Ireland Shuts Down Hospital Computer Systems Nationwide After Ransomware Attack

File photo of the CEO of Ireland’s Health Service Executive (HSE) Paul Reid (center) and Chief of Staff of Ireland’s Defense Forces, Vice Admiral Mark Mellett (left) with Irish Army cadets on March 13, 2020.
File photo of the CEO of Ireland’s Health Service Executive (HSE) Paul Reid (center) and Chief of Staff of Ireland’s Defense Forces, Vice Admiral Mark Mellett (left) with Irish Army cadets on March 13, 2020.
Photo: Paul Faith/AFP (Getty Images)

Ireland’s public health care system, known as the Health Service Executive or HSE, shut down all of its computer systems nationwide Friday after hospital administrators became aware of a cyberattack late Thursday.

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The attack is being characterized as a ransomware hack, but it’s not yet clear if the hackers succeeded at acquiring enough data to hold hostage. Ransomware hackers will steal data that hasn’t been backed up sufficiently and refuse to return it until a certain amount of money has been paid, like in the Colonial Pipeline hack in the U.S. where nearly $5 million was paid just yesterday.

“There is a significant ransomware attack on the HSE IT systems,” the HSE said in a statement posted to Twitter early Friday. “We have taken the precaution of shutting down all our our IT systems in order to protect them from this attack and to allow us fully assess the situation with our own security partners.”

All medical equipment at Ireland’s hospitals are reportedly still operational, according to the Irish Times, but registration and record-keeping have reverted to pen and paper. The nation’s ambulance service is also operating normally, according to the HSE, and covid-19 vaccinations are still taking place.

Ransomware hackers will also sometimes threaten to release sensitive information publicly, such as medical records, as another angle to make money. It’s not clear whether any patient records have been compromised.

Paul Reid, the CEO of HSE, told Irish radio that the attack was “significant” and they were working with the military as well as third-party experts on cybersecurity, according to the Irish Times.

“There has been no ransom demand at this stage. The key thing is to contain the issue,” said Reid.

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Reid also said the perpetrators were an, “internationally operated criminal operation,” though didn’t go into specifics about who might be behind this attack on the Irish health system.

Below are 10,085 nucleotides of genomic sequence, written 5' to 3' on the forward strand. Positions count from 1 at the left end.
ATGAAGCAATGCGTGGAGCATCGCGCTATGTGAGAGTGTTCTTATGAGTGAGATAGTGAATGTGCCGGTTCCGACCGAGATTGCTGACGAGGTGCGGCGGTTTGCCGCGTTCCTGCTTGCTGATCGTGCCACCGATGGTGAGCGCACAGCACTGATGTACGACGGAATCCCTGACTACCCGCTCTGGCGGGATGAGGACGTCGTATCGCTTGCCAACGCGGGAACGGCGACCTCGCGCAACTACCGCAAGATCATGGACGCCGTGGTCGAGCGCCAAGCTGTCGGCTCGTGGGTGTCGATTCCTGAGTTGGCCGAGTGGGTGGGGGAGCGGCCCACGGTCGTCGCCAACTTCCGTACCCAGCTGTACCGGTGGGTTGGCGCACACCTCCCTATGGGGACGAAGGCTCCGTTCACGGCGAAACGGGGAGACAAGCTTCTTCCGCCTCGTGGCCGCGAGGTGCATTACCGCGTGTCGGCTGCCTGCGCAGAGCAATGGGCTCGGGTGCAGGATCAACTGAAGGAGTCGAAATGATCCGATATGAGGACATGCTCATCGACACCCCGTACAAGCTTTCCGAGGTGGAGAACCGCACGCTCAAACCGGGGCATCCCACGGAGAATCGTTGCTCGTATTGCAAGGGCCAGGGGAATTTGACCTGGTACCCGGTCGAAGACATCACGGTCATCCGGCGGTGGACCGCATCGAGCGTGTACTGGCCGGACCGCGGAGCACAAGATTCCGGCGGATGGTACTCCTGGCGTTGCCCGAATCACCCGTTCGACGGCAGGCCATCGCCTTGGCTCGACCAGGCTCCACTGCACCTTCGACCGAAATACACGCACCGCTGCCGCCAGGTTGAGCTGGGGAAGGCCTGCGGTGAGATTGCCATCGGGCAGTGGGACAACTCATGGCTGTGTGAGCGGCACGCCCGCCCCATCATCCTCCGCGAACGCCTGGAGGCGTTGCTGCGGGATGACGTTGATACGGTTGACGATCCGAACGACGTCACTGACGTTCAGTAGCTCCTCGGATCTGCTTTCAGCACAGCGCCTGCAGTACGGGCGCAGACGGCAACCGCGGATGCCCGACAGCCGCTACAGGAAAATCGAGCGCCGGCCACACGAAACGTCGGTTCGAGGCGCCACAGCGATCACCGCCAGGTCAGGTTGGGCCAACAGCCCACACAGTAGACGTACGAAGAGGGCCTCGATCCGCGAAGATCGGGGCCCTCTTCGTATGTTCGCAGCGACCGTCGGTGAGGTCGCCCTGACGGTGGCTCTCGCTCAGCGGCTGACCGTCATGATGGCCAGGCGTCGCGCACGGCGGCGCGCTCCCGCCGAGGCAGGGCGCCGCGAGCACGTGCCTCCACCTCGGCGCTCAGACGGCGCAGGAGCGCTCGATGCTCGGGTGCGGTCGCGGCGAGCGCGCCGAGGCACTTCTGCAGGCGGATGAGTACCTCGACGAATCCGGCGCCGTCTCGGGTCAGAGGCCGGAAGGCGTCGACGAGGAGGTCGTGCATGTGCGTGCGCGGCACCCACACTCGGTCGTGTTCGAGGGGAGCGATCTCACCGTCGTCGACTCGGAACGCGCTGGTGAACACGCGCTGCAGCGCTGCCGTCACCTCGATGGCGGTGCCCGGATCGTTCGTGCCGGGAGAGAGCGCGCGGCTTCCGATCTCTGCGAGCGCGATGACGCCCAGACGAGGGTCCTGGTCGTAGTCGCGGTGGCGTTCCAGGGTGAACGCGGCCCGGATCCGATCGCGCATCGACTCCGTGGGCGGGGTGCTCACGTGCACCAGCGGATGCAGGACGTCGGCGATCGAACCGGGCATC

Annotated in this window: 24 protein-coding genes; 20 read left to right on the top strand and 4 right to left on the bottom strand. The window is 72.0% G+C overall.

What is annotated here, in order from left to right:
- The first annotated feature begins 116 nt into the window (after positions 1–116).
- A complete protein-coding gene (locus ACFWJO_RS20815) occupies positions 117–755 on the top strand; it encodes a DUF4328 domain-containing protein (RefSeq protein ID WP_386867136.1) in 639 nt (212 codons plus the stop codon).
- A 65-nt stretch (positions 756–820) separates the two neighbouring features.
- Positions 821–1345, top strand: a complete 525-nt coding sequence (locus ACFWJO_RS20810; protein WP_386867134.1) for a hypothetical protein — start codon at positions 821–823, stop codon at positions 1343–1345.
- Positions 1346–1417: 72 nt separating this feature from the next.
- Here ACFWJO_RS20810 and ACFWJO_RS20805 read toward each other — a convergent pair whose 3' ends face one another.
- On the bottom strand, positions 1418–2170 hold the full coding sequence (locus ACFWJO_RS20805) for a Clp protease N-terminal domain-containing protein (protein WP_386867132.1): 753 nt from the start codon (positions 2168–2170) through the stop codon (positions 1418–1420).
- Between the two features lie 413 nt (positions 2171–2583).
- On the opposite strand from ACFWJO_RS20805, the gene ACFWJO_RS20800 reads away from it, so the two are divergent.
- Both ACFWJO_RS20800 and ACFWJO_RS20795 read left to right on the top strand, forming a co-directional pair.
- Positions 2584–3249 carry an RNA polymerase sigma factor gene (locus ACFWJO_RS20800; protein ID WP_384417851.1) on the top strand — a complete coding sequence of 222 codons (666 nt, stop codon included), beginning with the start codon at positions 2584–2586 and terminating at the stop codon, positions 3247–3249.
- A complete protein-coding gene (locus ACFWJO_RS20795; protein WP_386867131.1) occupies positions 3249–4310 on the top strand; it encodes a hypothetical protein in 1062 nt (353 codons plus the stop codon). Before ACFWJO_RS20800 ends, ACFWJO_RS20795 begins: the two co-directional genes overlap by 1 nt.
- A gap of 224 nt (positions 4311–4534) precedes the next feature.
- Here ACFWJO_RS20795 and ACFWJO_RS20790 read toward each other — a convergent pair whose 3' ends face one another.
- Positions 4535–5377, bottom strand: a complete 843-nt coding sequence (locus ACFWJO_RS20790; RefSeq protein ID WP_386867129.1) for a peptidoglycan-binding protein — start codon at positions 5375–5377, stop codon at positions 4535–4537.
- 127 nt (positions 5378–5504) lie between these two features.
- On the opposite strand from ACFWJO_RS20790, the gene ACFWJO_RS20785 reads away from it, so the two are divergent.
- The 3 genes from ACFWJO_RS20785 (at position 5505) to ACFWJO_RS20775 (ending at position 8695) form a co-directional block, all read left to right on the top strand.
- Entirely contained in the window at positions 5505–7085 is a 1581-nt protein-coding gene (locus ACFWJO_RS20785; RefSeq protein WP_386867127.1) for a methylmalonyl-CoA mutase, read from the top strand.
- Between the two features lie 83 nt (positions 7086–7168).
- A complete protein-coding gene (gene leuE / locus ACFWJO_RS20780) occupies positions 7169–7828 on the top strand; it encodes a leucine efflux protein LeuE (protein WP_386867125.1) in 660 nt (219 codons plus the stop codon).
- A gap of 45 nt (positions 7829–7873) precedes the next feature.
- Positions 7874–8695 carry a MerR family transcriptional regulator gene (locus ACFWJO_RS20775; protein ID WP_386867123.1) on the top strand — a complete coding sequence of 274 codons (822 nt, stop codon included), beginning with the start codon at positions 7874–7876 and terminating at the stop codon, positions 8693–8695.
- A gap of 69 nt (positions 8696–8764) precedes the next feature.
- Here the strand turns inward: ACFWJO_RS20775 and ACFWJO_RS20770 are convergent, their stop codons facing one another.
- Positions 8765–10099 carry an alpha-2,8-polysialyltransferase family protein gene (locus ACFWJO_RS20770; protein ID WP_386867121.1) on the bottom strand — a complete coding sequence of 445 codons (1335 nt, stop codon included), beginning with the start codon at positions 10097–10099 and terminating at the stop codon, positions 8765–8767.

Fergal Malone, an administrator at the Rotunda Maternity Hospital in Dublin, told RTE Radio Ireland that his hospital was shutting down for everything deemed non-urgent and explained that doctors were currently unable to access the electronic records of patients. The radio host asked Malone when he expected the hospital would continue normal operations and he said they were simply taking it a day at a time.

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“All appointment have been cancelled for today Friday 14th May. The only exception are for patients who are 36 weeks or over pregnant,” the Rotunda Hospital said in a statement to Ireland’s RSVP Live.

“Otherwise you are asked NOT to attend at the Rotunda unless it is an emergency. The Rotunda will issue updated information as soon as possible.”

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Ireland’s HSE did not immediately respond to an inquiry emailed early Friday but Gizmodo will update this post if we hear back.

Matt Novak is a senior writer at Gizmodo and founder of Paleofuture.com. He's writing a book about the movies U.S. presidents watched at the White House, Camp David, and on Air Force One.

DISCUSSION

rvincent1960
Times up, time to leave!

Something that should be clarified here (as I’ve seen several stories where people in comments have the wrong idea) that this type of hacking is not in any way related to the common or garden variety ransomware malware what has been experienced in the wider community. Malware is not the cause in these cases, these are targeted hacking efforts.

The difference is important because of how these groups operate. I was involved about a year ago in helping to restore systems after such an attack so I have seen how they work.

The initial infiltration varies, could be social engineering, could simply be brute forcing a portal but the result is the same, the attacker gains high level access to an entity network. At this point they will do a recon and work out what they can get, what structure exists and especially what the backup process is. This is critical as making sure they trash the backups is key to making the ransom work. At this point the hackers may spend days or weeks working on their plan of action, poisoning backups over whatever schedule they need to make recovery impossible. At the same time they can download as much data as they desire, keeping it for the blackmail phase.

Then they strike, once they begin running their encryption scripts they have limited time before the attack is noticed. Taking down SQL DB’s usually causes instant havoc, so to avoid this in their recon they will try to work out business hours so they have less chance of being stopped in the encrypt phase. Regardless of how far they get with encrypting they have your data anyway that they can threaten to expose, it’s the double whammy, bang, bang, you’re dead.

So, anyway, its not like wannacry or that type of worm based ransomware, this is much more personal.